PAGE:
Web Of Lies
Published 2010 432 pages
Reviewed by Ania Tyburska
Summary (from the book jacket)
Curiosity is definitely going to get me dead one of these days. Probably real soon.
I'm Gin Blanco. You might know me as the Spider, the most feared assassin in the South. I’m retired now, but trouble still has a way of finding me. Like the other day when two punks tried to rob my popular barbecue joint, the Pork Pit. Then there was the barrage of gunfire on the restaurant. Only, for once, those kill shots weren’t aimed at me. They were meant for Violet Fox.
Ever since I agreed to help Violet and her grandfather protect their property from an evil coalmining tycoon, I’m beginning to wonder if I’m really retired. So is Detective Donovan Caine. The only honest cop in Ashland is having a real hard time reconciling his attraction to me with his Boy Scout mentality. And I can barely keep my hands off his sexy body. What can I say? I’m a Stone elemental with a little Ice magic thrown in, but my heart isn’t made of solid rock. Luckily, Gin Blanco always gets her man... dead or alive.
I like a book to start with a bang and Jennifer Estep keeps this fine tradition going. The first scene of Web of Lies takes us back to Pork Pit, downtown grill, now owned and managed by former assassin Gin Blanco. The restaurant is a subject to a half-assed robbery attempt and Gin handles the situation as she usually does – with a healthy dose of violence and some self- mockery.
Web of Lies contains a brief description of events from the previous book, Spider’s Bite, but I would really recommend to read the parts of the Elemental Assassin series in order. Mainly because the first part, Spider’s Bite, is a very decent novel and secondly, some psychological and emotional twists are very hard to explain out of context.
The story in Web of Lies is actually very similar to the events in Spider’s Bite. Still not much in the vampire department, but they definitely populate Ashland and seem no worse for it. This time, Gin’s fight with the big bad dwarf (for some reason I find placing a dwarf as the honcho bad-ass hilarious) as a form of community service. She wants to help some good folks, putting her deadly abilities to use and all her friend jump at the idea. They must be a genuinely good-hearted lot.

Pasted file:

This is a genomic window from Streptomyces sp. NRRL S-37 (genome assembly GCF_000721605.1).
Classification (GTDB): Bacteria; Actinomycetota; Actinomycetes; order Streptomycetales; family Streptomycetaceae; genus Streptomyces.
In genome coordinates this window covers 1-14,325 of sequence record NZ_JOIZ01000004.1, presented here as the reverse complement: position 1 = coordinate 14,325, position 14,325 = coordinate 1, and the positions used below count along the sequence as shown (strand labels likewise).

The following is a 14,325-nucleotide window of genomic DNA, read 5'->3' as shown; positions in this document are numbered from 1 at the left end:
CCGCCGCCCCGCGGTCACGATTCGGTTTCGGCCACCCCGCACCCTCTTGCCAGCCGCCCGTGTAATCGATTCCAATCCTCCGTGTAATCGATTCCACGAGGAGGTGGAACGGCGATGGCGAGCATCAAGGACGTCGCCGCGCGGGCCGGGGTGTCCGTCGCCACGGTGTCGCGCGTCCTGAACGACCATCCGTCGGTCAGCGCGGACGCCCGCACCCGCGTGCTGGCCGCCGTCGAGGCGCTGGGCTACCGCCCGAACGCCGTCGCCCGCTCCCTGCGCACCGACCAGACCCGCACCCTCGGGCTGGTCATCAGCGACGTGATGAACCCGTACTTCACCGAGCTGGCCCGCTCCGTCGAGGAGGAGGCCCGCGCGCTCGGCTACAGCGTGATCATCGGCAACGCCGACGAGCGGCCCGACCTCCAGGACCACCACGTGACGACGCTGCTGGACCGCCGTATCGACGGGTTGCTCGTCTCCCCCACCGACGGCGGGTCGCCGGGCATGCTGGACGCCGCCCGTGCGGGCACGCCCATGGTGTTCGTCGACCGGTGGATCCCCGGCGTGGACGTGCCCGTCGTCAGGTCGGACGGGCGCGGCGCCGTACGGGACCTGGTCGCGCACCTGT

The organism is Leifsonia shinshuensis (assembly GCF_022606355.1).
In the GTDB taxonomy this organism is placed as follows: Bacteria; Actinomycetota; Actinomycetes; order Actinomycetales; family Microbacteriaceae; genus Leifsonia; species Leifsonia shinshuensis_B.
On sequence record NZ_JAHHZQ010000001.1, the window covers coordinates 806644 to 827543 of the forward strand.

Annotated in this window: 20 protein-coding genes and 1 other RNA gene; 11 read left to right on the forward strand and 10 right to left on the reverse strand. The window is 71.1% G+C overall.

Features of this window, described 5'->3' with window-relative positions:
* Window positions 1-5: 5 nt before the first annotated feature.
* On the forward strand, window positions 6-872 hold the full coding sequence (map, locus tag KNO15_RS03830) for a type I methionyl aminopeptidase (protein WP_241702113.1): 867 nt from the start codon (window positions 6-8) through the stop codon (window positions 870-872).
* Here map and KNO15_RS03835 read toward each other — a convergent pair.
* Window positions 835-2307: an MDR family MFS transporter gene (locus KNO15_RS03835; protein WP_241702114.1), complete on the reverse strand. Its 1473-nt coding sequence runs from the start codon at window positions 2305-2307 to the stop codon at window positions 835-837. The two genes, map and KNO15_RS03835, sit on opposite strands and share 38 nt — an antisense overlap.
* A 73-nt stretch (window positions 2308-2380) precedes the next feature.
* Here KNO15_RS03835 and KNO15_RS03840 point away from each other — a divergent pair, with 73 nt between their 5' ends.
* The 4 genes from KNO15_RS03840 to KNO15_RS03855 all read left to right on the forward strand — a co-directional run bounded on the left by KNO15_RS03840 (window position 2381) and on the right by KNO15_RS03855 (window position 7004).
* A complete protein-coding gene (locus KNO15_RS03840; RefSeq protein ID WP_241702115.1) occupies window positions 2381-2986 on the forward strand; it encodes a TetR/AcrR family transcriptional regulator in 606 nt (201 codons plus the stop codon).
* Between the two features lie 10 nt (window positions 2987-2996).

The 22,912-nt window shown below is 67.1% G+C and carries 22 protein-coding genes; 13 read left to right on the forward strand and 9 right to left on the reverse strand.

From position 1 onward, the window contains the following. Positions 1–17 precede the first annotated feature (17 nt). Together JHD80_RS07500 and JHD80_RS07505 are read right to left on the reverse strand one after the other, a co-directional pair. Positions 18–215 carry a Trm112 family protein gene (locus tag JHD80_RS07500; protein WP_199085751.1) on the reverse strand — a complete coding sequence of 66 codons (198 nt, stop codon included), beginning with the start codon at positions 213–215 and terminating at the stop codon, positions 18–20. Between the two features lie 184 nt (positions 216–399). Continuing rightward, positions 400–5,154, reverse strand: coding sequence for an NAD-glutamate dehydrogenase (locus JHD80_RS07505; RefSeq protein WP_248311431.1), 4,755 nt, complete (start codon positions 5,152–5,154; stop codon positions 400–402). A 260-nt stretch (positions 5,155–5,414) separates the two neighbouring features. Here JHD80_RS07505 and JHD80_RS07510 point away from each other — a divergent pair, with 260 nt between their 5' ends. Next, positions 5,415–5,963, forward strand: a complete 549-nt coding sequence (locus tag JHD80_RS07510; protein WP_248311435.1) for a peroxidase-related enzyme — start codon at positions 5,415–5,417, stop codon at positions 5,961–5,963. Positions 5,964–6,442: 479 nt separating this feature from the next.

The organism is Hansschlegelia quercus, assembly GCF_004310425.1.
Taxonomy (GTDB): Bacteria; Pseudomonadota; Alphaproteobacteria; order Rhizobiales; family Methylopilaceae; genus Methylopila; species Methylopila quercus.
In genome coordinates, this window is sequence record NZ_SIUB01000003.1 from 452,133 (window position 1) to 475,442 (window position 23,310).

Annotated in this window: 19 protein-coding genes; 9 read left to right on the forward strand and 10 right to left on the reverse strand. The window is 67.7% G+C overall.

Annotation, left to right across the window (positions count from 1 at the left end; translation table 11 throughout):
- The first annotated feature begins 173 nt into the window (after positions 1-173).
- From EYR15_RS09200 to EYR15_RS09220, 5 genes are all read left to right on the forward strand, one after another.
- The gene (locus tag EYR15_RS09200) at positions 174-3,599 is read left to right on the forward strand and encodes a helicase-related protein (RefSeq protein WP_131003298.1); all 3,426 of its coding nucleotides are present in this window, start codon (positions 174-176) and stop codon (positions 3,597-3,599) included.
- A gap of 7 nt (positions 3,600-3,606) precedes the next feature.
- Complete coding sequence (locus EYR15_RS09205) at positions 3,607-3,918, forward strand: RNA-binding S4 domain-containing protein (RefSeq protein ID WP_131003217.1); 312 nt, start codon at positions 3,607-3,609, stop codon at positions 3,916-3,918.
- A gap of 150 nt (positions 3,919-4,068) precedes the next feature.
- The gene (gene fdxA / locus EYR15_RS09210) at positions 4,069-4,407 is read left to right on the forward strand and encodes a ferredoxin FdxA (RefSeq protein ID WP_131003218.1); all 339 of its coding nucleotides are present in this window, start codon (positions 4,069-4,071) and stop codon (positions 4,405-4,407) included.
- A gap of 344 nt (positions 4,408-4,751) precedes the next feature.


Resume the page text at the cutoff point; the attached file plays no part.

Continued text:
Even if the reason d’être of the main plot is weak the story pulls through with a nice set of adventures for Gin and a truly monumental ending. The supporting cast consists of some well known characters with few new faces. I have especially big hopes for Owen, who seems to be a much better boyfriend material, than detective Caine ever was. Unfortunately, the romance part, though less important than in Spider’s Bite, still makes me slightly nauseated. I cannot fathom why such a strong and capable woman as Gin keeps whining and panting after the stuck-up jerk with only visual bonuses. I’m all for pretty boys, but at least make them silent and available.
Web of Lies is a strong addition to a promising series. The idea of casting a cold-blooded assassin as the main character is still fresh and interesting. The longer story arch builds up nicely and makes you anxious to reach for a third part. I would rate Web of Lies higher than Spider’s Bite, if it wasn’t for the romance that is dragging its feet. Let’s hope that the third book in the series will bring some much awaited improvements in this department.
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